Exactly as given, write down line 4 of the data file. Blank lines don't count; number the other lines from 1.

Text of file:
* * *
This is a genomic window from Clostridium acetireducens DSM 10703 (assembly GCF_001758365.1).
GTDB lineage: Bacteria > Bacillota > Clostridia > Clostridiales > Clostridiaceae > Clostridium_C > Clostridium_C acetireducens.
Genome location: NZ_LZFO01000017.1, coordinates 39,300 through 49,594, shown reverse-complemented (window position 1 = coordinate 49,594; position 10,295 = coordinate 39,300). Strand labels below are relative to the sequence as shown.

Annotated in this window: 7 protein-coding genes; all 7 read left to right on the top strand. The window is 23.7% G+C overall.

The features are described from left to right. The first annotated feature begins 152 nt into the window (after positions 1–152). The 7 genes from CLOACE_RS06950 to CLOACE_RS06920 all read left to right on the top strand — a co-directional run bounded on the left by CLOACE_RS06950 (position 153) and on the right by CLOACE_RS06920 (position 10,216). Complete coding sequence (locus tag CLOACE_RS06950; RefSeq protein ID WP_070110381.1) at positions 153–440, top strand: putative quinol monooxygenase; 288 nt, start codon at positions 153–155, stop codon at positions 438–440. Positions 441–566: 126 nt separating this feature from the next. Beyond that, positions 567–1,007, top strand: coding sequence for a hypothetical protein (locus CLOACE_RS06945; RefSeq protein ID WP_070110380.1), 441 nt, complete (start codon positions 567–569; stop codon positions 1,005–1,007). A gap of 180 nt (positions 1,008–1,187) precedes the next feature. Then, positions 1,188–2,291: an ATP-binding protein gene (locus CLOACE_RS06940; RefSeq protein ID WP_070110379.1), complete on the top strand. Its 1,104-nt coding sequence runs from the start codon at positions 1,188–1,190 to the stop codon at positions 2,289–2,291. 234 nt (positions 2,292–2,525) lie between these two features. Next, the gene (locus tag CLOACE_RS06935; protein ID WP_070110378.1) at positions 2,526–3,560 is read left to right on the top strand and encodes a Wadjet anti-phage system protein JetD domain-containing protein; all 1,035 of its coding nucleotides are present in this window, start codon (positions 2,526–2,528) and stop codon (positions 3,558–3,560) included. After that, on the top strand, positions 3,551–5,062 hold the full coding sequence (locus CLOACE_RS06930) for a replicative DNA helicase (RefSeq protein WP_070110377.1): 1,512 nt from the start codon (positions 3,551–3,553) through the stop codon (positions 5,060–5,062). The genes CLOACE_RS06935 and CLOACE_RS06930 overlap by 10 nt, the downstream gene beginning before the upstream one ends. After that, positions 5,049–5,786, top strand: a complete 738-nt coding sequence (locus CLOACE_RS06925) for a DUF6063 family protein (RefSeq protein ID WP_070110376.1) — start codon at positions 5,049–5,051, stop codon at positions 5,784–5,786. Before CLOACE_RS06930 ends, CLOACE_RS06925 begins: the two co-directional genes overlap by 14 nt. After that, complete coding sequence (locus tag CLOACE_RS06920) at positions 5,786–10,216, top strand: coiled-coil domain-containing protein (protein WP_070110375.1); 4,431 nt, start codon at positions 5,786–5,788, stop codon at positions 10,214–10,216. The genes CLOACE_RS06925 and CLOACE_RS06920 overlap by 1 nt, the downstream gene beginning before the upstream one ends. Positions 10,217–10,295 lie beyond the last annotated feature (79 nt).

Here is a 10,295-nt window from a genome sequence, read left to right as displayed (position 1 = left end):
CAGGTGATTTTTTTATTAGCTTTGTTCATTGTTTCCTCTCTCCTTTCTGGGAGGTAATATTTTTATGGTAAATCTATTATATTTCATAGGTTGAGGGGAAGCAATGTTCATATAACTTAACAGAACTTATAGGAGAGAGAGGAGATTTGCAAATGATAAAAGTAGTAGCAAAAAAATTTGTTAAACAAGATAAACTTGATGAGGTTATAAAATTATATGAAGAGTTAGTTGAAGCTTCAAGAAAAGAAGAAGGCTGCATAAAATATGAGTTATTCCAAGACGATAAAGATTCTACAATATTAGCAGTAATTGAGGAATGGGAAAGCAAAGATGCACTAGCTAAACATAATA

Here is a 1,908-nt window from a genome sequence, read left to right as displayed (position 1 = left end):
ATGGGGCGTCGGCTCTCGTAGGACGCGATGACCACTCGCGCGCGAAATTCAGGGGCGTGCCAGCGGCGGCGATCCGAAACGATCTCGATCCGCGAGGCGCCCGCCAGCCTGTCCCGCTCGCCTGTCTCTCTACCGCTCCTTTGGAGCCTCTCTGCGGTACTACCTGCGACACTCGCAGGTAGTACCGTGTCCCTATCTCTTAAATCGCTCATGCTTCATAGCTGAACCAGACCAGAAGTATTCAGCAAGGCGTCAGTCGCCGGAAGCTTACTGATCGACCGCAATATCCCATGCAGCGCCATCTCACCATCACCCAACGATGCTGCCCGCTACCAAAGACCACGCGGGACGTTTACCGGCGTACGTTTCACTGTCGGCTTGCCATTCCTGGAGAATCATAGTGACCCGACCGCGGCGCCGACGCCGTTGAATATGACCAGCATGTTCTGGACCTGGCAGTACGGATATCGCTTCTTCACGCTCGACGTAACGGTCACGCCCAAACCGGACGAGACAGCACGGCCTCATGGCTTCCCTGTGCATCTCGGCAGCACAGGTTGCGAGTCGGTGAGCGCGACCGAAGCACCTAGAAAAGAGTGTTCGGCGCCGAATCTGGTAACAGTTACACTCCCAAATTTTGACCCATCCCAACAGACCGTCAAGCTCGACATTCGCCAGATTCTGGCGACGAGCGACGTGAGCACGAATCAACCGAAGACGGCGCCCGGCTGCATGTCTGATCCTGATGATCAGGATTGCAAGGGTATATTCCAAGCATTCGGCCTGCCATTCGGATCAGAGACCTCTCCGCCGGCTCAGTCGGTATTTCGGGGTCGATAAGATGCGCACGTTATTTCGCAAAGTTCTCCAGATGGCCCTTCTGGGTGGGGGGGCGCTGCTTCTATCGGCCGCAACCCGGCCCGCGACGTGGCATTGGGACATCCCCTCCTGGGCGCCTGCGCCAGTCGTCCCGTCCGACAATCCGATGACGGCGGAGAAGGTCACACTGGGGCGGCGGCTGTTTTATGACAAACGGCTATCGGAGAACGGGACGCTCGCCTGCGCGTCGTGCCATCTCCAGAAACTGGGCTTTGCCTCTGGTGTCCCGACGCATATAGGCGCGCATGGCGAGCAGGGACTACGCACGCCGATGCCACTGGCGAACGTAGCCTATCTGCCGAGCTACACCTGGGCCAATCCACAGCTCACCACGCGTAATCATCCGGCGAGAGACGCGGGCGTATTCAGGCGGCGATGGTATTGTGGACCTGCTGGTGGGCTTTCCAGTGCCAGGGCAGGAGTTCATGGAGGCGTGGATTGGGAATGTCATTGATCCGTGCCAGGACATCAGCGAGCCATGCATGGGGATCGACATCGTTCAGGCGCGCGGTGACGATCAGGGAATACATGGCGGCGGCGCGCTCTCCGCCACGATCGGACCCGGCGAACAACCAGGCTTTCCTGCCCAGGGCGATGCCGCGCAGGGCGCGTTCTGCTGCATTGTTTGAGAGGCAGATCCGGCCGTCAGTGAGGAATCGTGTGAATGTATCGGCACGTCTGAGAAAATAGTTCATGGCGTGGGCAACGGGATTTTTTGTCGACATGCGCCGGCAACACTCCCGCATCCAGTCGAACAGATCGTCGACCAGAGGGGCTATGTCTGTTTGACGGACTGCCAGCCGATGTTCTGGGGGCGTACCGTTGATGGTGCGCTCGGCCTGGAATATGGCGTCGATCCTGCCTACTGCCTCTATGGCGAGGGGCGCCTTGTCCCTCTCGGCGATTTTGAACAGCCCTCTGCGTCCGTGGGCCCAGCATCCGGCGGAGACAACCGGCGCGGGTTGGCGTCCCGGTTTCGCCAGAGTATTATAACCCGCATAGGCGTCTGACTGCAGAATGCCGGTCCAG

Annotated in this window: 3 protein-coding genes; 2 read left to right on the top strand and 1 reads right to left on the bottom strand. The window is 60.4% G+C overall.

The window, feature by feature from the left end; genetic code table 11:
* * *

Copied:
Annotated in this window: 7 protein-coding genes; all 7 read left to right on the top strand. The window is 23.7% G+C overall.